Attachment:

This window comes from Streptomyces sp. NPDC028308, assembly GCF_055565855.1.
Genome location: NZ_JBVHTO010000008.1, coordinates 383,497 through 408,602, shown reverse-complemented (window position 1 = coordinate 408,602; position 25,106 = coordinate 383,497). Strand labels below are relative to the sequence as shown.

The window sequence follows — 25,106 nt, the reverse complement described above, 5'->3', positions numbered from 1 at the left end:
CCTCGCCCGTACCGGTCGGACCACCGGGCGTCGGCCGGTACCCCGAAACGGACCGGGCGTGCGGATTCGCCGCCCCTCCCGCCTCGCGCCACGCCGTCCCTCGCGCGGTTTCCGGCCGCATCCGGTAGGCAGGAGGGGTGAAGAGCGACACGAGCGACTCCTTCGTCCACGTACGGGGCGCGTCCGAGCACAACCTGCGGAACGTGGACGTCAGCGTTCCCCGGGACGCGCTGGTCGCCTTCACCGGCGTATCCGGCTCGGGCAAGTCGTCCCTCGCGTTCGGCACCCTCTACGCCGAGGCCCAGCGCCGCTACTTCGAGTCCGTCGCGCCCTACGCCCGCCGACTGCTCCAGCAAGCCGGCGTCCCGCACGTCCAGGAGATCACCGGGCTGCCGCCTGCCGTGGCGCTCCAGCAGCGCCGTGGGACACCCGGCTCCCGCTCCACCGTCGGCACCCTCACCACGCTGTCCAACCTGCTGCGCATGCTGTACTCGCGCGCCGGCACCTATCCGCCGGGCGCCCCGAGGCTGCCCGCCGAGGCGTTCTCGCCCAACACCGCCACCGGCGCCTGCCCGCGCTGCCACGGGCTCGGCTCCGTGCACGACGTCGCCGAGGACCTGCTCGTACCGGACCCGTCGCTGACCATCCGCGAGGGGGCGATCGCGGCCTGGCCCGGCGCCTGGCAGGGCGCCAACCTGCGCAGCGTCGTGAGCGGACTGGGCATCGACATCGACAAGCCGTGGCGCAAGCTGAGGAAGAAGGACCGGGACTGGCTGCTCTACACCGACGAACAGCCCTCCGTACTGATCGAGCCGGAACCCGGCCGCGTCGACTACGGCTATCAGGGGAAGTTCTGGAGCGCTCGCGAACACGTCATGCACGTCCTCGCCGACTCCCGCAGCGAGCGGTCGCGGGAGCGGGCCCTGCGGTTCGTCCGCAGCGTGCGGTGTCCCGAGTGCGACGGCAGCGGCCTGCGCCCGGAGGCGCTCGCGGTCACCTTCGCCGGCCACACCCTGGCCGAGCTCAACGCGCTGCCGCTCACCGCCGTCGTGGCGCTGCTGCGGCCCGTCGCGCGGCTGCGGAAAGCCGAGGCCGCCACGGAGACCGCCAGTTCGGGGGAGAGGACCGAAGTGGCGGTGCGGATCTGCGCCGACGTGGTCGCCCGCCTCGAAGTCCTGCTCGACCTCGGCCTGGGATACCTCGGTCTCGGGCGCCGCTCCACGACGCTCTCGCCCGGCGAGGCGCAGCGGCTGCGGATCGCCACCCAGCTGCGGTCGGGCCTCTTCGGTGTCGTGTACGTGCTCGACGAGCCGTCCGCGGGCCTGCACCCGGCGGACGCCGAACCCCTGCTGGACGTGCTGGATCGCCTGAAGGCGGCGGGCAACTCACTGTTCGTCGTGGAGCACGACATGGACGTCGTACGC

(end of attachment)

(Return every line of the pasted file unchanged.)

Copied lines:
This window comes from Streptomyces sp. NPDC028308, assembly GCF_055565855.1.
Genome location: NZ_JBVHTO010000008.1, coordinates 383,497 through 408,602, shown reverse-complemented (window position 1 = coordinate 408,602; position 25,106 = coordinate 383,497). Strand labels below are relative to the sequence as shown.

The window sequence follows — 25,106 nt, the reverse complement described above, 5'->3', positions numbered from 1 at the left end:
CCTCGCCCGTACCGGTCGGACCACCGGGCGTCGGCCGGTACCCCGAAACGGACCGGGCGTGCGGATTCGCCGCCCCTCCCGCCTCGCGCCACGCCGTCCCTCGCGCGGTTTCCGGCCGCATCCGGTAGGCAGGAGGGGTGAAGAGCGACACGAGCGACTCCTTCGTCCACGTACGGGGCGCGTCCGAGCACAACCTGCGGAACGTGGACGTCAGCGTTCCCCGGGACGCGCTGGTCGCCTTCACCGGCGTATCCGGCTCGGGCAAGTCGTCCCTCGCGTTCGGCACCCTCTACGCCGAGGCCCAGCGCCGCTACTTCGAGTCCGTCGCGCCCTACGCCCGCCGACTGCTCCAGCAAGCCGGCGTCCCGCACGTCCAGGAGATCACCGGGCTGCCGCCTGCCGTGGCGCTCCAGCAGCGCCGTGGGACACCCGGCTCCCGCTCCACCGTCGGCACCCTCACCACGCTGTCCAACCTGCTGCGCATGCTGTACTCGCGCGCCGGCACCTATCCGCCGGGCGCCCCGAGGCTGCCCGCCGAGGCGTTCTCGCCCAACACCGCCACCGGCGCCTGCCCGCGCTGCCACGGGCTCGGCTCCGTGCACGACGTCGCCGAGGACCTGCTCGTACCGGACCCGTCGCTGACCATCCGCGAGGGGGCGATCGCGGCCTGGCCCGGCGCCTGGCAGGGCGCCAACCTGCGCAGCGTCGTGAGCGGACTGGGCATCGACATCGACAAGCCGTGGCGCAAGCTGAGGAAGAAGGACCGGGACTGGCTGCTCTACACCGACGAACAGCCCTCCGTACTGATCGAGCCGGAACCCGGCCGCGTCGACTACGGCTATCAGGGGAAGTTCTGGAGCGCTCGCGAACACGTCATGCACGTCCTCGCCGACTCCCGCAGCGAGCGGTCGCGGGAGCGGGCCCTGCGGTTCGTCCGCAGCGTGCGGTGTCCCGAGTGCGACGGCAGCGGCCTGCGCCCGGAGGCGCTCGCGGTCACCTTCGCCGGCCACACCCTGGCCGAGCTCAACGCGCTGCCGCTCACCGCCGTCGTGGCGCTGCTGCGGCCCGTCGCGCGGCTGCGGAAAGCCGAGGCCGCCACGGAGACCGCCAGTTCGGGGGAGAGGACCGAAGTGGCGGTGCGGATCTGCGCCGACGTGGTCGCCCGCCTCGAAGTCCTGCTCGACCTCGGCCTGGGATACCTCGGTCTCGGGCGCCGCTCCACGACGCTCTCGCCCGGCGAGGCGCAGCGGCTGCGGATCGCCACCCAGCTGCGGTCGGGCCTCTTCGGTGTCGTGTACGTGCTCGACGAGCCGTCCGCGGGCCTGCACCCGGCGGACGCCGAACCCCTGCTGGACGTGCTGGATCGCCTGAAGGCGGCGGGCAACTCACTGTTCGTCGTGGAGCACGACATGGACGTCGTACGC